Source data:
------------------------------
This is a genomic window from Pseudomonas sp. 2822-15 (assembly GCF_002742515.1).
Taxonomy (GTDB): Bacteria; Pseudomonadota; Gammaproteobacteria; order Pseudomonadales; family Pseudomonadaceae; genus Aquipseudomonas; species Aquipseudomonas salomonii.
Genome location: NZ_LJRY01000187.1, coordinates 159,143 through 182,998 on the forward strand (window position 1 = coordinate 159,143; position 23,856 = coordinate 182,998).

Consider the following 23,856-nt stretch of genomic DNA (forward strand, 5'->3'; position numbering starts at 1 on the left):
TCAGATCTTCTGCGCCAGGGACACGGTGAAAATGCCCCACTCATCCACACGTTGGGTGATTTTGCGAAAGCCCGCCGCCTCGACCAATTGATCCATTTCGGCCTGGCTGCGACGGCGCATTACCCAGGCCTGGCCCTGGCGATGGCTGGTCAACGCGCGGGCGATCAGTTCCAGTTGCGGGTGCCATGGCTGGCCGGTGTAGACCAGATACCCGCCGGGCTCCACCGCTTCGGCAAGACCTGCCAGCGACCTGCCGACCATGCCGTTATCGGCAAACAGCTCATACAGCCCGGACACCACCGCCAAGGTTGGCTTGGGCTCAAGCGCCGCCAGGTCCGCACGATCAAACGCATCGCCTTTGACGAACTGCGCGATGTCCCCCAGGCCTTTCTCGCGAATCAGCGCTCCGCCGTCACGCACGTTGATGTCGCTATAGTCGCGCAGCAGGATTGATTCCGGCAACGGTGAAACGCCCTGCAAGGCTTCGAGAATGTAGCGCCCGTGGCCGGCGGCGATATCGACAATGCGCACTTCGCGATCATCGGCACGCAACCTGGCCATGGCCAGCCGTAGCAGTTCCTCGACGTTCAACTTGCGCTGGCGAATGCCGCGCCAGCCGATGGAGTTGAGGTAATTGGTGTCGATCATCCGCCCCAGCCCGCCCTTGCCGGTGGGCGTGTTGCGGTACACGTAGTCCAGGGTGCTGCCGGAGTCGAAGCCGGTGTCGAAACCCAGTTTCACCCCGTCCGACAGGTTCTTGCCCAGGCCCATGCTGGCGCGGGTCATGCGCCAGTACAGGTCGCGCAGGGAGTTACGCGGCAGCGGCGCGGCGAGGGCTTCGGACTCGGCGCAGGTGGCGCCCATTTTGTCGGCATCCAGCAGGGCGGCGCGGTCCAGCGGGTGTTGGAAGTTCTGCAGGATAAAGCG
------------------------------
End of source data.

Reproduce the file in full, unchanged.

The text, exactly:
This is a genomic window from Pseudomonas sp. 2822-15 (assembly GCF_002742515.1).
Taxonomy (GTDB): Bacteria; Pseudomonadota; Gammaproteobacteria; order Pseudomonadales; family Pseudomonadaceae; genus Aquipseudomonas; species Aquipseudomonas salomonii.
Genome location: NZ_LJRY01000187.1, coordinates 159,143 through 182,998 on the forward strand (window position 1 = coordinate 159,143; position 23,856 = coordinate 182,998).

Consider the following 23,856-nt stretch of genomic DNA (forward strand, 5'->3'; position numbering starts at 1 on the left):
TCAGATCTTCTGCGCCAGGGACACGGTGAAAATGCCCCACTCATCCACACGTTGGGTGATTTTGCGAAAGCCCGCCGCCTCGACCAATTGATCCATTTCGGCCTGGCTGCGACGGCGCATTACCCAGGCCTGGCCCTGGCGATGGCTGGTCAACGCGCGGGCGATCAGTTCCAGTTGCGGGTGCCATGGCTGGCCGGTGTAGACCAGATACCCGCCGGGCTCCACCGCTTCGGCAAGACCTGCCAGCGACCTGCCGACCATGCCGTTATCGGCAAACAGCTCATACAGCCCGGACACCACCGCCAAGGTTGGCTTGGGCTCAAGCGCCGCCAGGTCCGCACGATCAAACGCATCGCCTTTGACGAACTGCGCGATGTCCCCCAGGCCTTTCTCGCGAATCAGCGCTCCGCCGTCACGCACGTTGATGTCGCTATAGTCGCGCAGCAGGATTGATTCCGGCAACGGTGAAACGCCCTGCAAGGCTTCGAGAATGTAGCGCCCGTGGCCGGCGGCGATATCGACAATGCGCACTTCGCGATCATCGGCACGCAACCTGGCCATGGCCAGCCGTAGCAGTTCCTCGACGTTCAACTTGCGCTGGCGAATGCCGCGCCAGCCGATGGAGTTGAGGTAATTGGTGTCGATCATCCGCCCCAGCCCGCCCTTGCCGGTGGGCGTGTTGCGGTACACGTAGTCCAGGGTGCTGCCGGAGTCGAAGCCGGTGTCGAAACCCAGTTTCACCCCGTCCGACAGGTTCTTGCCCAGGCCCATGCTGGCGCGGGTCATGCGCCAGTACAGGTCGCGCAGGGAGTTACGCGGCAGCGGCGCGGCGAGGGCTTCGGACTCGGCGCAGGTGGCGCCCATTTTGTCGGCATCCAGCAGGGCGGCGCGGTCCAGCGGGTGTTGGAAGTTCTGCAGGATAAAGCG